Warehouse Workers Face Serious Injuries

Warehouse Workers Face Serious InjuriesIf your occupation involves any level of manual labor or interaction with heavy equipment, there is some risk of injury involved. For those who work in a warehouse, they face even more risks — and not always in the most obvious of ways. While this, undoubtedly, isn’t news to anyone with a warehouse job, it’s important to know how seriously the law takes your safety. Your employers are required to provide appropriate safety protection and training alongside reasonable hours and breaks. If they fail to do so and you end up hurt, you deserve compensation. If they do provide these precautions and an accident occurs anyway, you still have a way to receive financial coverage for your injuries by way of workers’ compensation.

Anything that creates an unsafe environment or an unnecessary risk, such as the Amazon robots that recently trapped a warehouse worker between shelves, could cause an accident that your employers are more liable for than they want you to know.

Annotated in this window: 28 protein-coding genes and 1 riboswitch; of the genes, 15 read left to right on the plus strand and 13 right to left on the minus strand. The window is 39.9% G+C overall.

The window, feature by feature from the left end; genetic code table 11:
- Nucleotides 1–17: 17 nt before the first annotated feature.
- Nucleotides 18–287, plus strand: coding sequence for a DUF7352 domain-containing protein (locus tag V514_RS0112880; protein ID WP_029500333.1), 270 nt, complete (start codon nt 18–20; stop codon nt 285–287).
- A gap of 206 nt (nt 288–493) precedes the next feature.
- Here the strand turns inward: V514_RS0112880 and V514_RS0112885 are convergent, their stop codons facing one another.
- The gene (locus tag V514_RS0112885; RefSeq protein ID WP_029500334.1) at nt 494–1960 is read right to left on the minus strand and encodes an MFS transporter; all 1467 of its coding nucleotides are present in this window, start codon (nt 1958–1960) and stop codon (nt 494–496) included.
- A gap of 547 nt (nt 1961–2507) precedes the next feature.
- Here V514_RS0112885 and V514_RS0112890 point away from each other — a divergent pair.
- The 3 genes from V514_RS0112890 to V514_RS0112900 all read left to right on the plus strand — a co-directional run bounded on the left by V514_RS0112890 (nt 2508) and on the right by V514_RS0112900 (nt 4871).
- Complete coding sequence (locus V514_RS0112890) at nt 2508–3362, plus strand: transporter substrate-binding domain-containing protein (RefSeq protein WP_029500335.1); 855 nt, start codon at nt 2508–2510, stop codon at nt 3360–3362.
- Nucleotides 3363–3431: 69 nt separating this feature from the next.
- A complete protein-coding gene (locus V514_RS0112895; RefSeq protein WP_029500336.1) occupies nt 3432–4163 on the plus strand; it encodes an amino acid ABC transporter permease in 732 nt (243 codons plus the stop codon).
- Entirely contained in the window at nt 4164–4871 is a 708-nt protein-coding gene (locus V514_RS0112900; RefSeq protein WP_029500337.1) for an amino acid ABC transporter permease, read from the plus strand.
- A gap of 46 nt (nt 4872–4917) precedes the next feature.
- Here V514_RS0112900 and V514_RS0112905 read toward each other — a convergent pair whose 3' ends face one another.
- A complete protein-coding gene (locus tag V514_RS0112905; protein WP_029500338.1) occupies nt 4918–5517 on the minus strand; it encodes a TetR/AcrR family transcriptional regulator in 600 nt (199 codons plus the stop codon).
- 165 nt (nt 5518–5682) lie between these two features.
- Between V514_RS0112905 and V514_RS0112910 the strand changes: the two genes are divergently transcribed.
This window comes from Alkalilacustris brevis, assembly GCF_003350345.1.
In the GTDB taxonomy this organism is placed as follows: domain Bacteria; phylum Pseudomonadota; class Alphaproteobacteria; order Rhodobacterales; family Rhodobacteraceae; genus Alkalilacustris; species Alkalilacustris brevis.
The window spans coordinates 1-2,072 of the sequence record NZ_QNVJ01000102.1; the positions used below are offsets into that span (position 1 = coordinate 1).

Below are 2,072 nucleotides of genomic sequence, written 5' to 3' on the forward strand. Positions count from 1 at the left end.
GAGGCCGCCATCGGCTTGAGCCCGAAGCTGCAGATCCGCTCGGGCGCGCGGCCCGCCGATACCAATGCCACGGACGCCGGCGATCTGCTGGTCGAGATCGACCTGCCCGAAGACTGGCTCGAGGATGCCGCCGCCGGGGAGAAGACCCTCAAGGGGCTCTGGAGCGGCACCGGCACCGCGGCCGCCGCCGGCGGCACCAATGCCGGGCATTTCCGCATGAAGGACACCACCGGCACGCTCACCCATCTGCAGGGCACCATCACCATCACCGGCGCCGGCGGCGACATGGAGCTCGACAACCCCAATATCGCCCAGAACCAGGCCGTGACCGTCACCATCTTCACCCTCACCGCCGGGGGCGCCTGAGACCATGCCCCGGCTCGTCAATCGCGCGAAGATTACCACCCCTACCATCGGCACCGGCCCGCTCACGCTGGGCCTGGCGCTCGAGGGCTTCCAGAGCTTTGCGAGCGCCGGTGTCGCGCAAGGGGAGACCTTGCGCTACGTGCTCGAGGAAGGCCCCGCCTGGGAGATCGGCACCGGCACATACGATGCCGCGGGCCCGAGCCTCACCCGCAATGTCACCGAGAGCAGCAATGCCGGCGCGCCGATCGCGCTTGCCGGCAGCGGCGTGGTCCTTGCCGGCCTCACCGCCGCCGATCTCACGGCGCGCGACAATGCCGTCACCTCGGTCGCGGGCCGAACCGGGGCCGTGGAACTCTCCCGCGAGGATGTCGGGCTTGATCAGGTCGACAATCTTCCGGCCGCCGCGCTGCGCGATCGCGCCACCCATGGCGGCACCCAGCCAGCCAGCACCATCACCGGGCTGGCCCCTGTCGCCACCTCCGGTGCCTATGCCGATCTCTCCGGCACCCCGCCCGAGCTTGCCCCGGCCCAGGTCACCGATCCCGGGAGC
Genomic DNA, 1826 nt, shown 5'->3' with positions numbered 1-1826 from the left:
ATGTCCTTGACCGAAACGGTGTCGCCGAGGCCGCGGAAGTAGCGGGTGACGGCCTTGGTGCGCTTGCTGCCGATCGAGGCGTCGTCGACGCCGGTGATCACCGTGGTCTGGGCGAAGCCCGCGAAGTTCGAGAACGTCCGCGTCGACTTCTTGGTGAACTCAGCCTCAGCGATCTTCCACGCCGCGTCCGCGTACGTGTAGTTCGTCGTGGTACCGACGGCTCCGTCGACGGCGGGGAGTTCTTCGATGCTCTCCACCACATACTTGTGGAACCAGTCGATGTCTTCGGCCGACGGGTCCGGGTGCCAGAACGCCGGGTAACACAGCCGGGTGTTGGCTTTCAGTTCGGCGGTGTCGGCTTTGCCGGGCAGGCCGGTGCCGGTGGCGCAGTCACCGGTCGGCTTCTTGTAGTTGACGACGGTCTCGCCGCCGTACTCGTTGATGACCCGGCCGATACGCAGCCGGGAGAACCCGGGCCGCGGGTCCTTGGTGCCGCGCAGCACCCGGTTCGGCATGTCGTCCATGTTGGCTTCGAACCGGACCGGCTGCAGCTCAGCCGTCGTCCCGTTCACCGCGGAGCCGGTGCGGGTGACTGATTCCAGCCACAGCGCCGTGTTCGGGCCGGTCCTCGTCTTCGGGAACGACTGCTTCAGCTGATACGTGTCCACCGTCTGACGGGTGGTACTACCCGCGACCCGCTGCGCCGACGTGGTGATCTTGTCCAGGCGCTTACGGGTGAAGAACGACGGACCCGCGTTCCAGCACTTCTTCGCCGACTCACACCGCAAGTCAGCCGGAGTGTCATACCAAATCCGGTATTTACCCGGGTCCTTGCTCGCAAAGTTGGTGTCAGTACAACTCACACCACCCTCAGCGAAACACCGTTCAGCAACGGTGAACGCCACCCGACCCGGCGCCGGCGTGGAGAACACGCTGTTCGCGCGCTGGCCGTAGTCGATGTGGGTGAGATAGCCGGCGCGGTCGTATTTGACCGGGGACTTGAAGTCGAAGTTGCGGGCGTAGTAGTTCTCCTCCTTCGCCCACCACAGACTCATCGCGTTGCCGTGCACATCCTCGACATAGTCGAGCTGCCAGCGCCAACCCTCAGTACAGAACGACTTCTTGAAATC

It may seem daunting, especially when all you want to do is rest, but severe injuries can quickly turn into lifelong expenses and complications. When you elect not to seek the compensation to which you’re entitled, you’re agreeing to pay for your own suffering.

Common warehouse injuries to be aware of

Depending on your individual role in your warehouse job, you could be at risk for a wide range of severe, life-altering injuries and accidents — if you survive them at all. While it’s not fun to think about, having an only theoretical understanding of the potential dangers around you is a recipe for disaster. The fact of the matter is that warehouse work fatalities are the highest they’ve been in 12 years. For those that did survive, 2020 alone saw over 213,000 warehouse-related injuries. These numbers are obscene considering the sheer amount of regulation and protocols warehouses should be following, but obviously are not, especially since things are only getting worse.